By Maham Javaid
Unless Pakistan reimagines its foreign policy, and finds sustainable solutions to befriend its neighbours, it will keep helping terrorists do their job
The state’s immediate reaction to the terrorist attacks in Quetta, Peshawar, Lahore, Sehwan and other cities that collectively left more than 100 dead in February, was to shut down the Torkham and Chaman borders, since the attacks were allegedly sourced back to organisations that were trained on ‘Afghan soil’.
It was reported that a shooting order was issued to the border security forces for those found trying to enter Pakistan illegally from any area of the border. Pakistan also handed Afghanistan a list of 76 wanted terrorists allegedly hiding in Afghanistan, (in response to which it was handed a list of 85 insurgents that were taking sanctuary in Pakistan.)
Within Pakistan, Afghan refugees were rounded up and anyone without identification was taken in for further investigation. It was clear that the state was working from a short-sighted place of anger and fear.
Fortunately, once the immediate panic dissipated, the tone of the military leadership shifted and the chief of army staff general Qamar Javed Bajwa announced that Pakistan and Afghanistan will fight their “common enemy” of terrorism together. In the same high-level security meeting at the General Head Quarters (GHQ), Bajwa said that Pakistan “welcomed proposals from Afghan authorities to take forward the mutual coordination for result oriented efforts against terrorism”.
While it is commendable the state realised that coordinated action is the only long-term policy that can pull us out of this mess, and although the GHQ says Afghanistan is willing to cooperate, Afghan President Ashraf Ghani’s speech on terrorism in Munich, a day after the bloodbath at Sehwan, called out “states that rely on terrorism as instrument of state policy”. His finger was implicitly pointed at Pakistan; he had already stated that “at a regional level, we live in a part of the world where there are no rules defining interaction among states and no distinction between what is forbidden morally and what is acceptable as an instrument of the moment”.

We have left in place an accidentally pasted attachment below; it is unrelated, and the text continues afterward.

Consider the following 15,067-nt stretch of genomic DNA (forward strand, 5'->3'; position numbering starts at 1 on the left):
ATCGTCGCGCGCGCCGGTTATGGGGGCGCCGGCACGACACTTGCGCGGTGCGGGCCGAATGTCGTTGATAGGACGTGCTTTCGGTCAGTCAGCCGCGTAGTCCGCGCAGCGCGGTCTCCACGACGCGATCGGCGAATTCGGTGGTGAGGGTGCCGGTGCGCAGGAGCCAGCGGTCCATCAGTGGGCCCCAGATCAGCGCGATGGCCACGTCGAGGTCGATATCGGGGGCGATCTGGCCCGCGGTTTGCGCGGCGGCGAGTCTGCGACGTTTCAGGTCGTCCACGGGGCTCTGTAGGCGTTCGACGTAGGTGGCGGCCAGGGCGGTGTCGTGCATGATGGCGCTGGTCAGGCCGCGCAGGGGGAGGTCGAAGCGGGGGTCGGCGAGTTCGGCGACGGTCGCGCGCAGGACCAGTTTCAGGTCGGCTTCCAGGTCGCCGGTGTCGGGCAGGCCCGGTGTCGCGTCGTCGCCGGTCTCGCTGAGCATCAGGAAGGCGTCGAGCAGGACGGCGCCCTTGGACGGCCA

In order to defeat terrorism, we need to eradicate terrorist sanctuaries, and that is not possible without coordination with Afghanistan. “The states need to work together to eliminate the sanctuaries on both sides of the border. And in order to work together we need discussion and diplomacy. But at the moment we don’t even have a foreign minister,” says Zahid Hussain, journalist and author.
Pakistan needs to expand its strategic partnerships. In the past, it only extended a hand to those who didn’t stray close to India, but as the global order changes, its foreign policy must also change.
The fact that Pakistan has not had a foreign minister since the PML-N government came into power is astounding, and yet no one within the government seems bothered by it.
Some say that Sartaj Aziz, our current foreign policy adviser, along with Tariq Fatemi, the special assistant to the prime minister, together make up for the vacuum of leadership in the foreign ministry. But foreign ministry officials maintain that the lack of an official leader creates protocol problems and Aziz and Fatemi’s foreign reception has to be negotiated regularly.
“The problem is that the prime minister doesn’t want to take ownership,” says Hussain. And if the government doesn’t take the lead then it allows others, such as the GHQ, to take complete charge — and so the issue that Pakistan will chug on without a foreign minister who could have built and nurtured ties with diplomats in Afghanistan for a time of emergency such as this, remains unsolved.